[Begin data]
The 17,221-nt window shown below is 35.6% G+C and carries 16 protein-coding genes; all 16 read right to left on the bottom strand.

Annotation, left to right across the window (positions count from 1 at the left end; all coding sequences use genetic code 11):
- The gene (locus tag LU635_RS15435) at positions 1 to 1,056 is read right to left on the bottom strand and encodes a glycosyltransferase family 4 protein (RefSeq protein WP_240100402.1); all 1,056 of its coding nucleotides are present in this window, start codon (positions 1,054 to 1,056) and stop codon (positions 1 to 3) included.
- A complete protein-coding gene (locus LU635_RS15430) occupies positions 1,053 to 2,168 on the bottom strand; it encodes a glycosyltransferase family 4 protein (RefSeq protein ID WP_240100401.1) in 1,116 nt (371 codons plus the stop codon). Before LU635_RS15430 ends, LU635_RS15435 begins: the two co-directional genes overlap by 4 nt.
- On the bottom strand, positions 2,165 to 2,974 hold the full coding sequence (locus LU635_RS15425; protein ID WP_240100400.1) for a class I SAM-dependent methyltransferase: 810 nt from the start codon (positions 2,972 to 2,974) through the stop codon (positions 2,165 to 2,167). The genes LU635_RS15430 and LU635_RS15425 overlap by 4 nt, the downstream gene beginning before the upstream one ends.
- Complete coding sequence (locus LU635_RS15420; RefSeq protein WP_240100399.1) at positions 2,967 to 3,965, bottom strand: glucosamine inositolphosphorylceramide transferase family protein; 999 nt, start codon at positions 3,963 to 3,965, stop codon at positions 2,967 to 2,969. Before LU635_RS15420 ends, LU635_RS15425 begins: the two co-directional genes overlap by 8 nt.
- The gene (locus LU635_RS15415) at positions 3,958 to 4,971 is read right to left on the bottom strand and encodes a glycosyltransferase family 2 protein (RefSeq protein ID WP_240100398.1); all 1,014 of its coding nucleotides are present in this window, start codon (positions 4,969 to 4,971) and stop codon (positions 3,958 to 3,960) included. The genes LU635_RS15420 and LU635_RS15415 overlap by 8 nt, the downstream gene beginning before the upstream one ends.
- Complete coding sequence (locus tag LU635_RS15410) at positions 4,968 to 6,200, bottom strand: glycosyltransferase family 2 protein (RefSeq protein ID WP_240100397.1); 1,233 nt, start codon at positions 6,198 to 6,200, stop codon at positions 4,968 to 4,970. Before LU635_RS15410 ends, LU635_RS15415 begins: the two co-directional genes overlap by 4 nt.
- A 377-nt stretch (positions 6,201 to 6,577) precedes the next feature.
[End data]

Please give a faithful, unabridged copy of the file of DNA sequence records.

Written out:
The 17,221-nt window shown below is 35.6% G+C and carries 16 protein-coding genes; all 16 read right to left on the bottom strand.

Annotation, left to right across the window (positions count from 1 at the left end; all coding sequences use genetic code 11):
- The gene (locus tag LU635_RS15435) at positions 1 to 1,056 is read right to left on the bottom strand and encodes a glycosyltransferase family 4 protein (RefSeq protein WP_240100402.1); all 1,056 of its coding nucleotides are present in this window, start codon (positions 1,054 to 1,056) and stop codon (positions 1 to 3) included.
- A complete protein-coding gene (locus LU635_RS15430) occupies positions 1,053 to 2,168 on the bottom strand; it encodes a glycosyltransferase family 4 protein (RefSeq protein ID WP_240100401.1) in 1,116 nt (371 codons plus the stop codon). Before LU635_RS15430 ends, LU635_RS15435 begins: the two co-directional genes overlap by 4 nt.
- On the bottom strand, positions 2,165 to 2,974 hold the full coding sequence (locus LU635_RS15425; protein ID WP_240100400.1) for a class I SAM-dependent methyltransferase: 810 nt from the start codon (positions 2,972 to 2,974) through the stop codon (positions 2,165 to 2,167). The genes LU635_RS15430 and LU635_RS15425 overlap by 4 nt, the downstream gene beginning before the upstream one ends.
- Complete coding sequence (locus LU635_RS15420; RefSeq protein WP_240100399.1) at positions 2,967 to 3,965, bottom strand: glucosamine inositolphosphorylceramide transferase family protein; 999 nt, start codon at positions 3,963 to 3,965, stop codon at positions 2,967 to 2,969. Before LU635_RS15420 ends, LU635_RS15425 begins: the two co-directional genes overlap by 8 nt.
- The gene (locus LU635_RS15415) at positions 3,958 to 4,971 is read right to left on the bottom strand and encodes a glycosyltransferase family 2 protein (RefSeq protein ID WP_240100398.1); all 1,014 of its coding nucleotides are present in this window, start codon (positions 4,969 to 4,971) and stop codon (positions 3,958 to 3,960) included. The genes LU635_RS15420 and LU635_RS15415 overlap by 8 nt, the downstream gene beginning before the upstream one ends.
- Complete coding sequence (locus tag LU635_RS15410) at positions 4,968 to 6,200, bottom strand: glycosyltransferase family 2 protein (RefSeq protein ID WP_240100397.1); 1,233 nt, start codon at positions 6,198 to 6,200, stop codon at positions 4,968 to 4,970. Before LU635_RS15410 ends, LU635_RS15415 begins: the two co-directional genes overlap by 4 nt.
- A 377-nt stretch (positions 6,201 to 6,577) precedes the next feature.